This continues the exchanges from the workday of 19 October 1986.
Tessie said that a part of her doesn’t like taking responsibility, and so she lets other people guide her. But, struggling with that, she was to some degree able to do things on her own in the kitchen this morning.
“That is very interesting,” said Mr Adie. “This weekend work asks, from the ordinary point of view, that you don’t take the initiative. Although you say that you don’t take the initiative in the ordinary way, you do, because you do what you wish. You follow your own impulse. You have to. Just here, we seek to recognise the indications to do the work in a different way. But within that, there is a great deal of independence in my own state. This is where I need the independence. This is where I need the self-responsibility. My choice. My state. Whether I do the apples first, or the onions afterwards, is not so important.”
“There is a matter of terminology,” he continued: “you felt you were more aware of what you were doing, more responsible for it, more present?”
“Yes, that was where the confusion was. At times I felt sure I was asleep, and yet I felt that this was waking me up,” said Tessie.
I will pause here first, because the force with which Mr Adie spoke does not come through clearly in this transcript. He was stressing that my state is my choice. Second, what he was saying here has a clear relation to the “flickering” state Mr Adie had referred to earlier in the day, and which was mentioned in the previous post.
“That is good,” answered Mr Adie. “The experience of that time of difference is just what you need. You are proving to yourself that in a certain state you can experience this sureness and clarity, but in another state, you are less responsible. What for you is the important part of what you said?”
“That I was doing something without considering about it, just having enough confidence in what I was doing without having to have someone else say that I was doing the right thing,” offered Tessie.
“Yes, and in order to attain that, you had to remember yourself more. Mmm? That’s a good observation,” said Mr Adie.
Tessie next added that she had been advised to pull the chairs out so that she could sweep beneath the table, but then, having done so, she still swept from behind the chairs, just as she had been doing when they pushed in to the table. The other woman she was working with came up and “had to explain that the idea of pulling the chairs out was so that I could sweep from the other side. It came as a shock. Something in me said: “you are a clumsy klutz”.”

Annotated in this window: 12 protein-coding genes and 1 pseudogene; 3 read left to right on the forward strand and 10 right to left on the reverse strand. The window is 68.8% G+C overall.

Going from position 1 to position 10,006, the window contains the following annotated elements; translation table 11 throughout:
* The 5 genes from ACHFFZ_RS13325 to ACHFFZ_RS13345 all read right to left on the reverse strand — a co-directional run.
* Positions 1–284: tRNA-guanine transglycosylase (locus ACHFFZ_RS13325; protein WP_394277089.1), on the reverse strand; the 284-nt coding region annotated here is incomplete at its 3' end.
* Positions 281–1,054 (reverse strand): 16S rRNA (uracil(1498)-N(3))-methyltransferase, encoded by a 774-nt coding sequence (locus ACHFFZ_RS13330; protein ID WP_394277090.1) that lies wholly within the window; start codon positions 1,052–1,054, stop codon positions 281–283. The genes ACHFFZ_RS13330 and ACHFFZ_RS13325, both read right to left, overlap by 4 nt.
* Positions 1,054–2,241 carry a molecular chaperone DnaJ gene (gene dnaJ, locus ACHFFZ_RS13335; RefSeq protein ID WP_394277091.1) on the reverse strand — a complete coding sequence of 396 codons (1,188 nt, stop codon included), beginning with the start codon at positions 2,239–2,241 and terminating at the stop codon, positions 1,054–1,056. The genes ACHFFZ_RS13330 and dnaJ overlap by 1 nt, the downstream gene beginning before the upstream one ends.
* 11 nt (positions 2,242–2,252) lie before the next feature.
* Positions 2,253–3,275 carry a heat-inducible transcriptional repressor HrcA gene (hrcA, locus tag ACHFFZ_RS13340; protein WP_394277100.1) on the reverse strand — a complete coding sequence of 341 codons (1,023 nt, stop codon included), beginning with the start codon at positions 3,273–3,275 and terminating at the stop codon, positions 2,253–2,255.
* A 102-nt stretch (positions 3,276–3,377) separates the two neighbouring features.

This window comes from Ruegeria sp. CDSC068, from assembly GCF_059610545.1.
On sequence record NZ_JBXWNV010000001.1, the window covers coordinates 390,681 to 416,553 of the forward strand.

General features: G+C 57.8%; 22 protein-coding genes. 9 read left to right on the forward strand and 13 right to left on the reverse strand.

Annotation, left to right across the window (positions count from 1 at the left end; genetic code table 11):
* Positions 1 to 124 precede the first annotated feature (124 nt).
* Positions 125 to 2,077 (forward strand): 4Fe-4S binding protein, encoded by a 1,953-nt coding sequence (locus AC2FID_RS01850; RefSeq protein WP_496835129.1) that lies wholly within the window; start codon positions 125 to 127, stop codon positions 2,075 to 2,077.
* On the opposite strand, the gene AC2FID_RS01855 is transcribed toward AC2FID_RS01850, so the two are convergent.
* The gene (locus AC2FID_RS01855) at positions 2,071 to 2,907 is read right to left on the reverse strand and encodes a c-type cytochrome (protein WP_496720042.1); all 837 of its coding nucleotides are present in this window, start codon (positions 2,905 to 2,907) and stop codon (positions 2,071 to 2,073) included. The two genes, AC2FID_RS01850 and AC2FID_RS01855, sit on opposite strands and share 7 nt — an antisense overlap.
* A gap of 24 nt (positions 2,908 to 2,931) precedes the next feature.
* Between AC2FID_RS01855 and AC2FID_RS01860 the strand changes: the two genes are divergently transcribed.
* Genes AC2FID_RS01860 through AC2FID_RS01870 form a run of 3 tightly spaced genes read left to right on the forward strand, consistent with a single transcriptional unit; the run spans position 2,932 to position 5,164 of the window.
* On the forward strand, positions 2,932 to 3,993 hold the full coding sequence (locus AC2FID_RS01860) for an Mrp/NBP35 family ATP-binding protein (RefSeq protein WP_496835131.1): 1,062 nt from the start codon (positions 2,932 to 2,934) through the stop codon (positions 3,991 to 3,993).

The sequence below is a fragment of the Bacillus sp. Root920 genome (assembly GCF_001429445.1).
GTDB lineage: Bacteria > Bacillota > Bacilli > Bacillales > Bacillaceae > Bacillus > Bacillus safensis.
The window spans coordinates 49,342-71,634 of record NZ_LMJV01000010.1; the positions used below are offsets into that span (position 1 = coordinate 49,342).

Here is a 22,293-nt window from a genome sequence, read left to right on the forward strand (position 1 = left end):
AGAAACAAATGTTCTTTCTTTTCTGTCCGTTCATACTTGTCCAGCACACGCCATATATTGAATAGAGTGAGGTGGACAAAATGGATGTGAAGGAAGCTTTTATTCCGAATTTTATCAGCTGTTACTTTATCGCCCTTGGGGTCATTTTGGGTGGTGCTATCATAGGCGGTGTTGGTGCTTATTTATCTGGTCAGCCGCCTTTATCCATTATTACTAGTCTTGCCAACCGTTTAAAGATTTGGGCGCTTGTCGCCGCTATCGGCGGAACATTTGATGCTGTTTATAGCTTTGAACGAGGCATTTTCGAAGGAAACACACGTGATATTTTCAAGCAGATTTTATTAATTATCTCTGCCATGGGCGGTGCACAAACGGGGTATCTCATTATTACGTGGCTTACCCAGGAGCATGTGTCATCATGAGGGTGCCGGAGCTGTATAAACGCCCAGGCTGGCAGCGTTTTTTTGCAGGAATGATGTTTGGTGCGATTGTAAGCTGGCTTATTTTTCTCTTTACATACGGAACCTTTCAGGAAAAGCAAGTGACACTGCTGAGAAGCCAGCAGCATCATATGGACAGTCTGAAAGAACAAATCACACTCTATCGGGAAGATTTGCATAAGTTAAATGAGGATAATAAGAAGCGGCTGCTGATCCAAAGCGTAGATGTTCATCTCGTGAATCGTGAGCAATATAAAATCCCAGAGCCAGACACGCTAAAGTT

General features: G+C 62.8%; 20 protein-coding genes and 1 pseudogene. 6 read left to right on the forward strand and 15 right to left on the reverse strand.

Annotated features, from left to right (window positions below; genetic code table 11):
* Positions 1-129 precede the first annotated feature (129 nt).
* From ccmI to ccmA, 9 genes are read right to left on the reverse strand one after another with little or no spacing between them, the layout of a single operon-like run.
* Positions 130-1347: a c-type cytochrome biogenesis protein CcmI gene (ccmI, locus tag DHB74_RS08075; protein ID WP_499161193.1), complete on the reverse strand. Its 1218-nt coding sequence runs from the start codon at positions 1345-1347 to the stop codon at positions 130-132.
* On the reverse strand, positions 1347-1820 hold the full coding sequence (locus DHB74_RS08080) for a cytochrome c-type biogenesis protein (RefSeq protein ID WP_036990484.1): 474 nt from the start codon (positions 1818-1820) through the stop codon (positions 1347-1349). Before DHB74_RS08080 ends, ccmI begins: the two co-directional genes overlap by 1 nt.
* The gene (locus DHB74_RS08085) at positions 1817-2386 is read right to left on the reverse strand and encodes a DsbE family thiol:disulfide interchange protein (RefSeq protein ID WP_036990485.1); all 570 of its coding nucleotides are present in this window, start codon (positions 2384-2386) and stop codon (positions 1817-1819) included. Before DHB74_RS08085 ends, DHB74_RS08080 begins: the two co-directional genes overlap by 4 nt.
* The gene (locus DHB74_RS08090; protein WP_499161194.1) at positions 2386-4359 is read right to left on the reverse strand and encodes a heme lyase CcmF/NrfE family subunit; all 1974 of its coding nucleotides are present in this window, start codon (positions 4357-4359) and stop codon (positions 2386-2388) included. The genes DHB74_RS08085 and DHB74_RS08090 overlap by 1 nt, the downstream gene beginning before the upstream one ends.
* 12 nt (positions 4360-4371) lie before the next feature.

“Yes,” said Mr Adie: “but this is a technique. You aren’t trained as a housewife. Obviously, if you are going to sweep under a table, it is better to pull the chairs out. Not so alert as something in you imagined, but not a clumsy klutz, either.”
Incidentally, Mr Adie, who had been born in 1901, remembered the previous age when women were real specialists in domestic matters, and there were entire teams of them in larger houses. What each of them learned became the property of the entire team, and was naturally passed on from generation to generation. His mother, who had been a member of the upper middle class, had, he told me, acquired a great deal of practical knowledge of cleaning, for the lady of the house was closely concerned in those domestic matters. He mentioned to me once that people today did not really understand how to clean a house. This was in relation to an incident one weekend work where one of the women, a very efficient lady, had been in the house. Mr Adie had said to her that before cleaning the ceiling she should cover the piano with a drop cloth. She demurred: no dust would fall, she insisted. Mr Adie allowed her to start. However, immediately she began, Mr Adie noticed dust falling onto and into the piano. He stopped her and pointed it out. To her credit, she acknowledged her mistake. I have never forgotten Mr Adie’s comment on it: “She is intelligent and capable, but she has not had the benefit of the tradition there was in English houses”. This, I think, was the background to the comment he made to Tessie. But to me, it had the additional significance of showing the value of tradition, even in something like cleaning. The fact that knowledge was passed on in this way never occurs to us, and so we fail to try and provide good traditions for those coming after us. I believe that after his death a lot of good incipient traditions slowly but surely died out in the group.